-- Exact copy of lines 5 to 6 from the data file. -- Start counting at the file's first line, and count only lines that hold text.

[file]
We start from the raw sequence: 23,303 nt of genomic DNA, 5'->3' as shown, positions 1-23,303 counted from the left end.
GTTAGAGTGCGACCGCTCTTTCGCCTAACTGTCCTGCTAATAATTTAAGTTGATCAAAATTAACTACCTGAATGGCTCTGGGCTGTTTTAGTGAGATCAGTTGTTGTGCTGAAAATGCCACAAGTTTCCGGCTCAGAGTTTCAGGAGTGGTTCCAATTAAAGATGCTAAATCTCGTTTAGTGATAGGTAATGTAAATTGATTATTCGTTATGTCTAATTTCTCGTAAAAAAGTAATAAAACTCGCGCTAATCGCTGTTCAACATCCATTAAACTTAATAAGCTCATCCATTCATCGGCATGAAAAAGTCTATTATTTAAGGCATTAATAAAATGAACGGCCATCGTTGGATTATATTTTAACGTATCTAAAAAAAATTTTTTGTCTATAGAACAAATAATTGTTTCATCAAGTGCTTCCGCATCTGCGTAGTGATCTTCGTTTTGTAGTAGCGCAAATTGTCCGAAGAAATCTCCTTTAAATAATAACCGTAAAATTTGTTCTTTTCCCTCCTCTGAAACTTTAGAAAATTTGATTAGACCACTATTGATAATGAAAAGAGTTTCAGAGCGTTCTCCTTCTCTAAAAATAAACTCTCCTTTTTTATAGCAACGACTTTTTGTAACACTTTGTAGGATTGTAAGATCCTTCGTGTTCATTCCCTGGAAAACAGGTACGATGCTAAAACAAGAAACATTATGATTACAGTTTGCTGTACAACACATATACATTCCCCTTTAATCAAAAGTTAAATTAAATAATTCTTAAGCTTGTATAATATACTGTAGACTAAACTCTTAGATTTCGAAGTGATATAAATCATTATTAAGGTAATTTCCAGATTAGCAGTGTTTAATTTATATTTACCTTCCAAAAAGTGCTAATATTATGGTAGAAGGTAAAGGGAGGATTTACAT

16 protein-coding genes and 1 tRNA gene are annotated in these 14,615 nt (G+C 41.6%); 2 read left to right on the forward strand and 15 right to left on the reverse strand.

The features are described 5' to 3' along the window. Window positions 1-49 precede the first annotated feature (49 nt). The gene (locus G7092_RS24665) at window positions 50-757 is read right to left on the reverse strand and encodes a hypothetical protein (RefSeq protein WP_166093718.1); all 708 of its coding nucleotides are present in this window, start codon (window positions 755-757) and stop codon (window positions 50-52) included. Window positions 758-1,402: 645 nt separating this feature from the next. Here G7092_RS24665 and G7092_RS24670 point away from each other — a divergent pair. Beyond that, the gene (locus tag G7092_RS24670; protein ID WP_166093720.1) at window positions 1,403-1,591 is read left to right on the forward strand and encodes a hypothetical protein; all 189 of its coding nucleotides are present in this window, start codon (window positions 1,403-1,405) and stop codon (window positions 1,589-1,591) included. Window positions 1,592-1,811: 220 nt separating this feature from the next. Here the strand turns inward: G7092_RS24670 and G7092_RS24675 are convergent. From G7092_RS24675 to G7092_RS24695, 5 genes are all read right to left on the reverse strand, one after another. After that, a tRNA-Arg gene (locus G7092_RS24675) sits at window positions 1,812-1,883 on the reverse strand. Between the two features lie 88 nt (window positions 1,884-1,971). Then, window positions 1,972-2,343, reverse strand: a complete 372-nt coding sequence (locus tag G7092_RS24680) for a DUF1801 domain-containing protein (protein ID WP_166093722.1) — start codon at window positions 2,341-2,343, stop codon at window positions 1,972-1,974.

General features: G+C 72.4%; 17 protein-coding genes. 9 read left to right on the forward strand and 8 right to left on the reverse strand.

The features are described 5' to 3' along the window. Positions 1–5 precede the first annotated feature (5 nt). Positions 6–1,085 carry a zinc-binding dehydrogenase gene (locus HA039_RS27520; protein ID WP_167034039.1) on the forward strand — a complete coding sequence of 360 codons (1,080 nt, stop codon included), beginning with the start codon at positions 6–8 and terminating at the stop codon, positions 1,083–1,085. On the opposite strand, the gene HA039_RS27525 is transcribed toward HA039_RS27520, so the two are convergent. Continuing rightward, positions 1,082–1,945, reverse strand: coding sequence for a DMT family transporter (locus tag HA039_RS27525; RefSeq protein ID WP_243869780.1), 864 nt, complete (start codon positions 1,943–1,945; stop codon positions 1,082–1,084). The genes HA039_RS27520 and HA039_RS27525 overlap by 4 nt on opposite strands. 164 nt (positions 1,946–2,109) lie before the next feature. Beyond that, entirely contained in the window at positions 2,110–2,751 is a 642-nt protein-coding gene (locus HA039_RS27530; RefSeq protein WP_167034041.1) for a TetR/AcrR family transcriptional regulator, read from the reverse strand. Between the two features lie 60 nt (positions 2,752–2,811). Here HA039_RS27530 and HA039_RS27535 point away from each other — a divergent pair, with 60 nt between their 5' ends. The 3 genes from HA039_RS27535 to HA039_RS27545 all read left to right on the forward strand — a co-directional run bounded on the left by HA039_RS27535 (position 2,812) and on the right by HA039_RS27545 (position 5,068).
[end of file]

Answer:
General features: G+C 72.4%; 17 protein-coding genes. 9 read left to right on the forward strand and 8 right to left on the reverse strand.

The features are described 5' to 3' along the window. Positions 1–5 precede the first annotated feature (5 nt). Positions 6–1,085 carry a zinc-binding dehydrogenase gene (locus HA039_RS27520; protein ID WP_167034039.1) on the forward strand — a complete coding sequence of 360 codons (1,080 nt, stop codon included), beginning with the start codon at positions 6–8 and terminating at the stop codon, positions 1,083–1,085. On the opposite strand, the gene HA039_RS27525 is transcribed toward HA039_RS27520, so the two are convergent. Continuing rightward, positions 1,082–1,945, reverse strand: coding sequence for a DMT family transporter (locus tag HA039_RS27525; RefSeq protein ID WP_243869780.1), 864 nt, complete (start codon positions 1,943–1,945; stop codon positions 1,082–1,084). The genes HA039_RS27520 and HA039_RS27525 overlap by 4 nt on opposite strands. 164 nt (positions 1,946–2,109) lie before the next feature. Beyond that, entirely contained in the window at positions 2,110–2,751 is a 642-nt protein-coding gene (locus HA039_RS27530; RefSeq protein WP_167034041.1) for a TetR/AcrR family transcriptional regulator, read from the reverse strand. Between the two features lie 60 nt (positions 2,752–2,811). Here HA039_RS27530 and HA039_RS27535 point away from each other — a divergent pair, with 60 nt between their 5' ends. The 3 genes from HA039_RS27535 to HA039_RS27545 all read left to right on the forward strand — a co-directional run bounded on the left by HA039_RS27535 (position 2,812) and on the right by HA039_RS27545 (position 5,068).